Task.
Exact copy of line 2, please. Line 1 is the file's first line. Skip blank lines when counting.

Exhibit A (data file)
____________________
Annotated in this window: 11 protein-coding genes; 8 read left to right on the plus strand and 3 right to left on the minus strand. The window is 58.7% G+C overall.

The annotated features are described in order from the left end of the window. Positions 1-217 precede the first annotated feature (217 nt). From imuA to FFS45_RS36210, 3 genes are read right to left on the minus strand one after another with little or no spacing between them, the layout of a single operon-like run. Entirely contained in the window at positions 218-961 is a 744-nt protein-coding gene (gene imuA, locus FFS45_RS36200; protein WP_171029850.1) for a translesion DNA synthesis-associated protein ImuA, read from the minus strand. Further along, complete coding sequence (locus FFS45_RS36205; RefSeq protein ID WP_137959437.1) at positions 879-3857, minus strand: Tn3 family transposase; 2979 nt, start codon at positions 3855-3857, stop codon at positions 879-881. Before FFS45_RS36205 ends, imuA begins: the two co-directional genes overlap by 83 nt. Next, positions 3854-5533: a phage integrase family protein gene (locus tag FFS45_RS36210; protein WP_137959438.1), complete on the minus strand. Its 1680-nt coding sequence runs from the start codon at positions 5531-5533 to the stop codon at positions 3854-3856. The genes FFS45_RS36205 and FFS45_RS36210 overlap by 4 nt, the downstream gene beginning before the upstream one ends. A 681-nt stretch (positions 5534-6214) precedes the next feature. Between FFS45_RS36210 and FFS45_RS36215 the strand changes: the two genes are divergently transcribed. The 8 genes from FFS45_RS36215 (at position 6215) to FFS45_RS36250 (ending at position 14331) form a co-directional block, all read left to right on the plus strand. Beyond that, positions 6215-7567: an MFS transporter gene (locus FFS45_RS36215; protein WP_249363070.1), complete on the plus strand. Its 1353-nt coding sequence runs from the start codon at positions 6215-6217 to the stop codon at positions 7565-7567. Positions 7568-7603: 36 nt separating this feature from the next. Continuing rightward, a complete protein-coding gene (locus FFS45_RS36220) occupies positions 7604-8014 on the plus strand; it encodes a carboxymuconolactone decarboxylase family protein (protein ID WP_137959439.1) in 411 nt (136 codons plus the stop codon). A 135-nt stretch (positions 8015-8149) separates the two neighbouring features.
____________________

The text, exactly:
The annotated features are described in order from the left end of the window. Positions 1-217 precede the first annotated feature (217 nt). From imuA to FFS45_RS36210, 3 genes are read right to left on the minus strand one after another with little or no spacing between them, the layout of a single operon-like run. Entirely contained in the window at positions 218-961 is a 744-nt protein-coding gene (gene imuA, locus FFS45_RS36200; protein WP_171029850.1) for a translesion DNA synthesis-associated protein ImuA, read from the minus strand. Further along, complete coding sequence (locus FFS45_RS36205; RefSeq protein ID WP_137959437.1) at positions 879-3857, minus strand: Tn3 family transposase; 2979 nt, start codon at positions 3855-3857, stop codon at positions 879-881. Before FFS45_RS36205 ends, imuA begins: the two co-directional genes overlap by 83 nt. Next, positions 3854-5533: a phage integrase family protein gene (locus tag FFS45_RS36210; protein WP_137959438.1), complete on the minus strand. Its 1680-nt coding sequence runs from the start codon at positions 5531-5533 to the stop codon at positions 3854-3856. The genes FFS45_RS36205 and FFS45_RS36210 overlap by 4 nt, the downstream gene beginning before the upstream one ends. A 681-nt stretch (positions 5534-6214) precedes the next feature. Between FFS45_RS36210 and FFS45_RS36215 the strand changes: the two genes are divergently transcribed. The 8 genes from FFS45_RS36215 (at position 6215) to FFS45_RS36250 (ending at position 14331) form a co-directional block, all read left to right on the plus strand. Beyond that, positions 6215-7567: an MFS transporter gene (locus FFS45_RS36215; protein WP_249363070.1), complete on the plus strand. Its 1353-nt coding sequence runs from the start codon at positions 6215-6217 to the stop codon at positions 7565-7567. Positions 7568-7603: 36 nt separating this feature from the next. Continuing rightward, a complete protein-coding gene (locus FFS45_RS36220) occupies positions 7604-8014 on the plus strand; it encodes a carboxymuconolactone decarboxylase family protein (protein ID WP_137959439.1) in 411 nt (136 codons plus the stop codon). A 135-nt stretch (positions 8015-8149) separates the two neighbouring features.